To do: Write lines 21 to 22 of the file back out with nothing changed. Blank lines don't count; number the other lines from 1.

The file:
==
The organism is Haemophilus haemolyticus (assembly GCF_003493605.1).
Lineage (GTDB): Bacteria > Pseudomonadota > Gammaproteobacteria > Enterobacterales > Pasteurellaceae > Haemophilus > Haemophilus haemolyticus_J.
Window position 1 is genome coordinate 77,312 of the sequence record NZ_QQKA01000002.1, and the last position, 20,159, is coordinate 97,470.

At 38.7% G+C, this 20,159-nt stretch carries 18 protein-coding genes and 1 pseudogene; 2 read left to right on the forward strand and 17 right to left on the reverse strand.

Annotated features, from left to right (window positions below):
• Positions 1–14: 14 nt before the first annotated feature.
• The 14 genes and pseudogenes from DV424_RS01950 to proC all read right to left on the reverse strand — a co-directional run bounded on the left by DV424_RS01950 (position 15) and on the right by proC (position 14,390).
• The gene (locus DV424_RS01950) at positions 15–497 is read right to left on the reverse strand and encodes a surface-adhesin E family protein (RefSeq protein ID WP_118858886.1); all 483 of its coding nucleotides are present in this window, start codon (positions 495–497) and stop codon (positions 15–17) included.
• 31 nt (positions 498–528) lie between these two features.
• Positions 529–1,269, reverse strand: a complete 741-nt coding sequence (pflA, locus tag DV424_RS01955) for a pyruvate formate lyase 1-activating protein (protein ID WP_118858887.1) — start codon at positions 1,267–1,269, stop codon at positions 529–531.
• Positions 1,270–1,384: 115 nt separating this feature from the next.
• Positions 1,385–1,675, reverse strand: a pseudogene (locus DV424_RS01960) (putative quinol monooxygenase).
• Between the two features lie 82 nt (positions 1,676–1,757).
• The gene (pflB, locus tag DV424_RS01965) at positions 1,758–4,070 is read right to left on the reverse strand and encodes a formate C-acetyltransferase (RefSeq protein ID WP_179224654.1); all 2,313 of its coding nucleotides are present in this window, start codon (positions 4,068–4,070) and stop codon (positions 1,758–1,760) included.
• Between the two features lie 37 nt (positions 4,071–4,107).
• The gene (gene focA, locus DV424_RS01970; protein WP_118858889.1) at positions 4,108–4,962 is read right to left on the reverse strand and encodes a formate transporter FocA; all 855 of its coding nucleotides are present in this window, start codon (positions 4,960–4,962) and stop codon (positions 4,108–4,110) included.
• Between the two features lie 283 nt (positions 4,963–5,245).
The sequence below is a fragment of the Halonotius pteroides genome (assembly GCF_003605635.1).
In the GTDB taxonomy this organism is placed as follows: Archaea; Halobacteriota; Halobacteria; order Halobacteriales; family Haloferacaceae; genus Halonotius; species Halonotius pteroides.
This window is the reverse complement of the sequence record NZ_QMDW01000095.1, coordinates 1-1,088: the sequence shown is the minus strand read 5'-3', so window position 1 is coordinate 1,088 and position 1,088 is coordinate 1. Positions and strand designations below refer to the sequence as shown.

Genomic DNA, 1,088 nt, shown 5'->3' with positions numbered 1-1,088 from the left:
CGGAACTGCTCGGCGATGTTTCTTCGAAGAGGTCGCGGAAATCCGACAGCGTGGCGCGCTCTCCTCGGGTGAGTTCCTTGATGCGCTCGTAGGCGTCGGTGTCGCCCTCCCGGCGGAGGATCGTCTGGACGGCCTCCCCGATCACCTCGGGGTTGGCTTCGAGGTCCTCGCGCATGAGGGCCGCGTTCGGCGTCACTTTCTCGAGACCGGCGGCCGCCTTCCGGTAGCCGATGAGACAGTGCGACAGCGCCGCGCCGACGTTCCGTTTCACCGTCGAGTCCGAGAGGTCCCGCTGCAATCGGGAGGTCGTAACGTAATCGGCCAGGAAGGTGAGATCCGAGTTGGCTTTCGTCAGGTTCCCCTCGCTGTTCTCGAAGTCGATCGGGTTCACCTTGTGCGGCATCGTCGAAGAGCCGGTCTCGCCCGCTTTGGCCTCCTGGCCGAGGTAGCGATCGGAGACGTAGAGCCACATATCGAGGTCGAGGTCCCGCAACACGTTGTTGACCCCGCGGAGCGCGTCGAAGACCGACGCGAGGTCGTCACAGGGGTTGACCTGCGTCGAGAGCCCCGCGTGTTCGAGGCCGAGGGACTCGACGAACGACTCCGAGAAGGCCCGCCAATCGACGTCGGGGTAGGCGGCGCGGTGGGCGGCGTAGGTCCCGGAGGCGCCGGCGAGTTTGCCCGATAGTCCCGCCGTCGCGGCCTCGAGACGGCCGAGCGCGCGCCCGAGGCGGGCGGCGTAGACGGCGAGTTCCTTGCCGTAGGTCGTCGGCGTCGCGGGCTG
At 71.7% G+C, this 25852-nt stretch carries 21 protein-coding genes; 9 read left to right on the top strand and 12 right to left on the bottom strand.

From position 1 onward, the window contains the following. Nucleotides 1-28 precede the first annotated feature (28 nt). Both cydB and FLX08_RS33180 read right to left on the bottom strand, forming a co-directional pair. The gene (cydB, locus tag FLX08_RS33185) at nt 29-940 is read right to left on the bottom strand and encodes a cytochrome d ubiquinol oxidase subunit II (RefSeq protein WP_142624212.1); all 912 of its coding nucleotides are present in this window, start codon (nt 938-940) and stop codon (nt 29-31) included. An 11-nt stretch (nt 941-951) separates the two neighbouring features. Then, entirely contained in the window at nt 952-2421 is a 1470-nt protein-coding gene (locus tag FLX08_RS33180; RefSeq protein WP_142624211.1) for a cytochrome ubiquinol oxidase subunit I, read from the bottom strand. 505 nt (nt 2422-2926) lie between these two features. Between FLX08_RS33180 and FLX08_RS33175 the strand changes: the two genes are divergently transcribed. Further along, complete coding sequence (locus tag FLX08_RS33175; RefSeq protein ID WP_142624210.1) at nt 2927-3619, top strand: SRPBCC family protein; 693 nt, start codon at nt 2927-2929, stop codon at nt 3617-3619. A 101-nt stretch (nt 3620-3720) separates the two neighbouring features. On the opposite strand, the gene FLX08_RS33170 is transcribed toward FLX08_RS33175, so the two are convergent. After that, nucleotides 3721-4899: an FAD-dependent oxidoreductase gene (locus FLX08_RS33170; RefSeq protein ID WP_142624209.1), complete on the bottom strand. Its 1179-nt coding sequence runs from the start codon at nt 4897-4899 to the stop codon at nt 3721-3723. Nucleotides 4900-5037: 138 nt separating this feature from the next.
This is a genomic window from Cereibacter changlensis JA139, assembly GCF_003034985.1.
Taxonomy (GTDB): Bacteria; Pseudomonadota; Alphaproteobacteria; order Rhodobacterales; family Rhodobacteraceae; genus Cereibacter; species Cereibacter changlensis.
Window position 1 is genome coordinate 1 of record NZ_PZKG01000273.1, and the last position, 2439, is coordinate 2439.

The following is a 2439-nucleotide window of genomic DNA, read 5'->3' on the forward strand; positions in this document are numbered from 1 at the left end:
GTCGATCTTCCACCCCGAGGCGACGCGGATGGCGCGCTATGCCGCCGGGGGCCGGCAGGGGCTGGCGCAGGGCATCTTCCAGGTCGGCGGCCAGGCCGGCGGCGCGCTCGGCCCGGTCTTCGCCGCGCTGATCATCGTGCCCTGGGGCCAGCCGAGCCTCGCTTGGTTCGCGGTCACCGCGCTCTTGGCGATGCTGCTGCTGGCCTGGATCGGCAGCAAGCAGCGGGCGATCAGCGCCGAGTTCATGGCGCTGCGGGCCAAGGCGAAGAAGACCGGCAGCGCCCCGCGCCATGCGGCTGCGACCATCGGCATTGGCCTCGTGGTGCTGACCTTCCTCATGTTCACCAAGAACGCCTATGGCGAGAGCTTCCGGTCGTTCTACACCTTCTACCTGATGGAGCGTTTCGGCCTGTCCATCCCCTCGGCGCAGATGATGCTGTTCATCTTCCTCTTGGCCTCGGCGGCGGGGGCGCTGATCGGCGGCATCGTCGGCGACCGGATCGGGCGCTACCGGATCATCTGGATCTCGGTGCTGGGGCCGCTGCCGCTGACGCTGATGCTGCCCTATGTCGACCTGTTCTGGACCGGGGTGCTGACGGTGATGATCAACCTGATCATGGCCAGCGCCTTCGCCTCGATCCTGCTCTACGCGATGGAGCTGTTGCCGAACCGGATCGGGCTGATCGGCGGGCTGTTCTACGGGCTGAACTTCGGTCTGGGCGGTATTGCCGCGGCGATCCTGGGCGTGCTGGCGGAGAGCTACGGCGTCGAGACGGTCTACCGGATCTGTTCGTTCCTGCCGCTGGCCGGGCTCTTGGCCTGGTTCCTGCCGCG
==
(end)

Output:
Genomic DNA, 1,088 nt, shown 5'->3' with positions numbered 1-1,088 from the left:
CGGAACTGCTCGGCGATGTTTCTTCGAAGAGGTCGCGGAAATCCGACAGCGTGGCGCGCTCTCCTCGGGTGAGTTCCTTGATGCGCTCGTAGGCGTCGGTGTCGCCCTCCCGGCGGAGGATCGTCTGGACGGCCTCCCCGATCACCTCGGGGTTGGCTTCGAGGTCCTCGCGCATGAGGGCCGCGTTCGGCGTCACTTTCTCGAGACCGGCGGCCGCCTTCCGGTAGCCGATGAGACAGTGCGACAGCGCCGCGCCGACGTTCCGTTTCACCGTCGAGTCCGAGAGGTCCCGCTGCAATCGGGAGGTCGTAACGTAATCGGCCAGGAAGGTGAGATCCGAGTTGGCTTTCGTCAGGTTCCCCTCGCTGTTCTCGAAGTCGATCGGGTTCACCTTGTGCGGCATCGTCGAAGAGCCGGTCTCGCCCGCTTTGGCCTCCTGGCCGAGGTAGCGATCGGAGACGTAGAGCCACATATCGAGGTCGAGGTCCCGCAACACGTTGTTGACCCCGCGGAGCGCGTCGAAGACCGACGCGAGGTCGTCACAGGGGTTGACCTGCGTCGAGAGCCCCGCGTGTTCGAGGCCGAGGGACTCGACGAACGACTCCGAGAAGGCCCGCCAATCGACGTCGGGGTAGGCGGCGCGGTGGGCGGCGTAGGTCCCGGAGGCGCCGGCGAGTTTGCCCGATAGTCCCGCCGTCGCGGCCTCGAGACGGCCGAGCGCGCGCCCGAGGCGGGCGGCGTAGACGGCGAGTTCCTTGCCGTAGGTCGTCGGCGTCGCGGGCTG